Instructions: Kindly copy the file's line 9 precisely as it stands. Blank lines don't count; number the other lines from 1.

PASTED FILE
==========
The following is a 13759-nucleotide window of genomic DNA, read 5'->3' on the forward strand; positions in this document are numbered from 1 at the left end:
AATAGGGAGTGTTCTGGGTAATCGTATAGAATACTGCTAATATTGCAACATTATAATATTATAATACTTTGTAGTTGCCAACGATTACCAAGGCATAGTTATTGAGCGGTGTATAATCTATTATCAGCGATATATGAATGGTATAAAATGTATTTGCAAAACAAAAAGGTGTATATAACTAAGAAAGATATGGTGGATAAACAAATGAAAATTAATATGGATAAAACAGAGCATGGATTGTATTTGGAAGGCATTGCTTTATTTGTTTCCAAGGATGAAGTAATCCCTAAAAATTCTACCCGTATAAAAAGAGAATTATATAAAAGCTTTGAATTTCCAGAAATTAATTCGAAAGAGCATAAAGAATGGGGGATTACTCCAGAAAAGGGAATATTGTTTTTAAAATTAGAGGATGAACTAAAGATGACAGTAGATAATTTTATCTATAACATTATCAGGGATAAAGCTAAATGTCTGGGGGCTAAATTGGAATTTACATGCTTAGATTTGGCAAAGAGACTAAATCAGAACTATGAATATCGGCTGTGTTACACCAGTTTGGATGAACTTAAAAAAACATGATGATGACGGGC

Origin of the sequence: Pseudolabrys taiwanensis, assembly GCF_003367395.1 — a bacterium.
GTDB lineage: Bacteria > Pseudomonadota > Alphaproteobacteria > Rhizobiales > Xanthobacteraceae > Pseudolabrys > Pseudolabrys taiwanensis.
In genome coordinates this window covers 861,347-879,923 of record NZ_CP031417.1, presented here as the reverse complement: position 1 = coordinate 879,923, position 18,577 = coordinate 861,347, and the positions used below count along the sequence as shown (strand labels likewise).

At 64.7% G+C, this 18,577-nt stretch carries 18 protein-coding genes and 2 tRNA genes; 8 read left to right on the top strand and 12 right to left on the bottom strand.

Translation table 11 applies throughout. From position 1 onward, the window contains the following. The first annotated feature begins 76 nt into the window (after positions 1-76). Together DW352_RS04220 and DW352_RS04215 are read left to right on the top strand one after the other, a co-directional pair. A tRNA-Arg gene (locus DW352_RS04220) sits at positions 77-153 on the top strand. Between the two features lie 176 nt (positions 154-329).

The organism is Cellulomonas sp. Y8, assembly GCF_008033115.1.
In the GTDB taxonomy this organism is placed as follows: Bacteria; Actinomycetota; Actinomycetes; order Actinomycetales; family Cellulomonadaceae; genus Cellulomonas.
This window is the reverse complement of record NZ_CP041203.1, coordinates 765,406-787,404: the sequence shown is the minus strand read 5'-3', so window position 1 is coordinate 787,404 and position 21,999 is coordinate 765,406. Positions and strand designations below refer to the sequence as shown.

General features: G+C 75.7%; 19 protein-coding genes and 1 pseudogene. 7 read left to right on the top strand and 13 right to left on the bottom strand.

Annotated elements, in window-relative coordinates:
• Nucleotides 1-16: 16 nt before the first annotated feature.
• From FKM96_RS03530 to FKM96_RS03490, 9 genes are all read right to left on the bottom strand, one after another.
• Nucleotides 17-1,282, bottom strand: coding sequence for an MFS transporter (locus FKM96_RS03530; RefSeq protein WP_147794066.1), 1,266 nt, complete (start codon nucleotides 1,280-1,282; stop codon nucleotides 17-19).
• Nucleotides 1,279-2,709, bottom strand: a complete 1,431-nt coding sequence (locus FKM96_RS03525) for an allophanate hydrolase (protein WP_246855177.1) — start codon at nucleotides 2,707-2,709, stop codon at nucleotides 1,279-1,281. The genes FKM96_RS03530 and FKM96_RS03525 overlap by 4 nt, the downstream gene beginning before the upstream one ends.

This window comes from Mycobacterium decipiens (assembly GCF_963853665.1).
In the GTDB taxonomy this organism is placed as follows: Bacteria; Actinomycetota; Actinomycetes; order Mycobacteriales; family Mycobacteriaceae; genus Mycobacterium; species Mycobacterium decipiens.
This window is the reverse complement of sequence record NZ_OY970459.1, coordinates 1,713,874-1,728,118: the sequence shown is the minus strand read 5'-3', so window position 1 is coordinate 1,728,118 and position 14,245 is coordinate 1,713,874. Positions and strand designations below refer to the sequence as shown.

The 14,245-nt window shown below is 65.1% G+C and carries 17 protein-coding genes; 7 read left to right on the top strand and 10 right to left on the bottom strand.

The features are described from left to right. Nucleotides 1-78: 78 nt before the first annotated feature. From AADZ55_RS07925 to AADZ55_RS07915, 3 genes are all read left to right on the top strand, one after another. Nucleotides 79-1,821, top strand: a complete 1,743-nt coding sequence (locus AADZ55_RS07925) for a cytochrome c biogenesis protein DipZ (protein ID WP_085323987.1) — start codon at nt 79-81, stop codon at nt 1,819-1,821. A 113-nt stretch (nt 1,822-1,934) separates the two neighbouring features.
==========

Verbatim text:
In the GTDB taxonomy this organism is placed as follows: Bacteria; Actinomycetota; Actinomycetes; order Actinomycetales; family Cellulomonadaceae; genus Cellulomonas.